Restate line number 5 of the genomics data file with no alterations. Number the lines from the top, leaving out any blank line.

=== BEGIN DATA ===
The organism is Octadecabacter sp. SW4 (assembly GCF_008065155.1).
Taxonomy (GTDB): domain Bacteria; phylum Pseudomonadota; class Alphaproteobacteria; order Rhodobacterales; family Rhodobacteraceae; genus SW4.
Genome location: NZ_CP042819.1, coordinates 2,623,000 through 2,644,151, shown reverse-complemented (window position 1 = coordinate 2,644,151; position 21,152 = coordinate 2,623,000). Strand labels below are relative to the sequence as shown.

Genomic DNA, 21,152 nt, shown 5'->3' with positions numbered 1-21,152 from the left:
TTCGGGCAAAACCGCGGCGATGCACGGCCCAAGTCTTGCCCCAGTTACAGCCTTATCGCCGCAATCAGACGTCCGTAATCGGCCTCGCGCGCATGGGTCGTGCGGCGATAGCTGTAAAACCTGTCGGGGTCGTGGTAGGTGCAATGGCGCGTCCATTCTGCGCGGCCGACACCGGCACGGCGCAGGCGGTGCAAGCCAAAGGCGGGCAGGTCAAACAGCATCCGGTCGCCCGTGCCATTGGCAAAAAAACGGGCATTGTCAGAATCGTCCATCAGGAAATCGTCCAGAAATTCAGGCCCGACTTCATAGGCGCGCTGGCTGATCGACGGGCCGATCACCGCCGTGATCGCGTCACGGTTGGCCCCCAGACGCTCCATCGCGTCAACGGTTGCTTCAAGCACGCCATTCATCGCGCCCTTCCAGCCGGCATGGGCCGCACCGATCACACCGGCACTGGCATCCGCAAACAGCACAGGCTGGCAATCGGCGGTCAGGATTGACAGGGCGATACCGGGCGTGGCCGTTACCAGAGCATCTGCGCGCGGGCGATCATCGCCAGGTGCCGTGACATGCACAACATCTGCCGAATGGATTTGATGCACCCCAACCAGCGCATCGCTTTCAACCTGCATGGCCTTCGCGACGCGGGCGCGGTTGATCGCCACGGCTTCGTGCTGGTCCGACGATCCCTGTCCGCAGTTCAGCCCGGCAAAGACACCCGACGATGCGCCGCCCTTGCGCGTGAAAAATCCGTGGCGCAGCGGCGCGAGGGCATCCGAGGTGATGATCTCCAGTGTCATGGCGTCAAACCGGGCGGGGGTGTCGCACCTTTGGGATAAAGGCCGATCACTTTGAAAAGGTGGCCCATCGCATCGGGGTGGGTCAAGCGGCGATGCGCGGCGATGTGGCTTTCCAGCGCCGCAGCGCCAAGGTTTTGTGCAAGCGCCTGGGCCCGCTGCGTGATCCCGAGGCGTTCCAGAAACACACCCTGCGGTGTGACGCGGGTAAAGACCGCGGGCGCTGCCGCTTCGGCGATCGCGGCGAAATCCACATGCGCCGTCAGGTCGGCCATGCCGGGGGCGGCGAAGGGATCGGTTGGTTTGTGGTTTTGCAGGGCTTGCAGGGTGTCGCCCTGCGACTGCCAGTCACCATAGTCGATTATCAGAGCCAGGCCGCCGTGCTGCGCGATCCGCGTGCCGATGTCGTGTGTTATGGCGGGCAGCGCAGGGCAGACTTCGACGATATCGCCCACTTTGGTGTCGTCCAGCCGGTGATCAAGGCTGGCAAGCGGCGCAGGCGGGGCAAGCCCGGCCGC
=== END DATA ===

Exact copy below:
TTCGGGCAAAACCGCGGCGATGCACGGCCCAAGTCTTGCCCCAGTTACAGCCTTATCGCCGCAATCAGACGTCCGTAATCGGCCTCGCGCGCATGGGTCGTGCGGCGATAGCTGTAAAACCTGTCGGGGTCGTGGTAGGTGCAATGGCGCGTCCATTCTGCGCGGCCGACACCGGCACGGCGCAGGCGGTGCAAGCCAAAGGCGGGCAGGTCAAACAGCATCCGGTCGCCCGTGCCATTGGCAAAAAAACGGGCATTGTCAGAATCGTCCATCAGGAAATCGTCCAGAAATTCAGGCCCGACTTCATAGGCGCGCTGGCTGATCGACGGGCCGATCACCGCCGTGATCGCGTCACGGTTGGCCCCCAGACGCTCCATCGCGTCAACGGTTGCTTCAAGCACGCCATTCATCGCGCCCTTCCAGCCGGCATGGGCCGCACCGATCACACCGGCACTGGCATCCGCAAACAGCACAGGCTGGCAATCGGCGGTCAGGATTGACAGGGCGATACCGGGCGTGGCCGTTACCAGAGCATCTGCGCGCGGGCGATCATCGCCAGGTGCCGTGACATGCACAACATCTGCCGAATGGATTTGATGCACCCCAACCAGCGCATCGCTTTCAACCTGCATGGCCTTCGCGACGCGGGCGCGGTTGATCGCCACGGCTTCGTGCTGGTCCGACGATCCCTGTCCGCAGTTCAGCCCGGCAAAGACACCCGACGATGCGCCGCCCTTGCGCGTGAAAAATCCGTGGCGCAGCGGCGCGAGGGCATCCGAGGTGATGATCTCCAGTGTCATGGCGTCAAACCGGGCGGGGGTGTCGCACCTTTGGGATAAAGGCCGATCACTTTGAAAAGGTGGCCCATCGCATCGGGGTGGGTCAAGCGGCGATGCGCGGCGATGTGGCTTTCCAGCGCCGCAGCGCCAAGGTTTTGTGCAAGCGCCTGGGCCCGCTGCGTGATCCCGAGGCGTTCCAGAAACACACCCTGCGGTGTGACGCGGGTAAAGACCGCGGGCGCTGCCGCTTCGGCGATCGCGGCGAAATCCACATGCGCCGTCAGGTCGGCCATGCCGGGGGCGGCGAAGGGATCGGTTGGTTTGTGGTTTTGCAGGGCTTGCAGGGTGTCGCCCTGCGACTGCCAGTCACCATAGTCGATTATCAGAGCCAGGCCGCCGTGCTGCGCGATCCGCGTGCCGATGTCGTGTGTTATGGCGGGCAGCGCAGGGCAGACTTCGACGATATCGCCCACTTTGGTGTCGTCCAGCCGGTGATCAAGGCTGGCAAGCGGCGCAGGCGGGGCAAGCCCGGCCGC